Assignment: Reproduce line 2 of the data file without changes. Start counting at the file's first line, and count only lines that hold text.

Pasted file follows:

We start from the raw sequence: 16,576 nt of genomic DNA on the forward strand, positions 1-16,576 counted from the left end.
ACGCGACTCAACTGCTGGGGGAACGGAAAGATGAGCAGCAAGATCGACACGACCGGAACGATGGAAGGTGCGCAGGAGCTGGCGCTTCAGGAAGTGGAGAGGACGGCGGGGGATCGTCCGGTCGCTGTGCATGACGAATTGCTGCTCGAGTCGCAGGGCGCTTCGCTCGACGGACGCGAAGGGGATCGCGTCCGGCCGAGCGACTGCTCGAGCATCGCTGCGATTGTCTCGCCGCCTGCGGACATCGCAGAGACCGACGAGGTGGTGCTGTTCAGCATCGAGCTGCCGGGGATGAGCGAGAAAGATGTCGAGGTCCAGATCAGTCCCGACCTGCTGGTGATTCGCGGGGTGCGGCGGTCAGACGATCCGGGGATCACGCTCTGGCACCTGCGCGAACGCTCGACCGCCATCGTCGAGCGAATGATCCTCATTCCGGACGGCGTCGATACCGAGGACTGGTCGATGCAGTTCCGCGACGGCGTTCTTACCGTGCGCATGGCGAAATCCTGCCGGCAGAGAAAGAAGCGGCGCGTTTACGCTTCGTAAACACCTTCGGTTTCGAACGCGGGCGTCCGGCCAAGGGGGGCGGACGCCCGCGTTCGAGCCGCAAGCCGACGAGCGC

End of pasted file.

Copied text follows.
ACGCGACTCAACTGCTGGGGGAACGGAAAGATGAGCAGCAAGATCGACACGACCGGAACGATGGAAGGTGCGCAGGAGCTGGCGCTTCAGGAAGTGGAGAGGACGGCGGGGGATCGTCCGGTCGCTGTGCATGACGAATTGCTGCTCGAGTCGCAGGGCGCTTCGCTCGACGGACGCGAAGGGGATCGCGTCCGGCCGAGCGACTGCTCGAGCATCGCTGCGATTGTCTCGCCGCCTGCGGACATCGCAGAGACCGACGAGGTGGTGCTGTTCAGCATCGAGCTGCCGGGGATGAGCGAGAAAGATGTCGAGGTCCAGATCAGTCCCGACCTGCTGGTGATTCGCGGGGTGCGGCGGTCAGACGATCCGGGGATCACGCTCTGGCACCTGCGCGAACGCTCGACCGCCATCGTCGAGCGAATGATCCTCATTCCGGACGGCGTCGATACCGAGGACTGGTCGATGCAGTTCCGCGACGGCGTTCTTACCGTGCGCATGGCGAAATCCTGCCGGCAGAGAAAGAAGCGGCGCGTTTACGCTTCGTAAACACCTTCGGTTTCGAACGCGGGCGTCCGGCCAAGGGGGGCGGACGCCCGCGTTCGAGCCGCAAGCCGACGAGCGC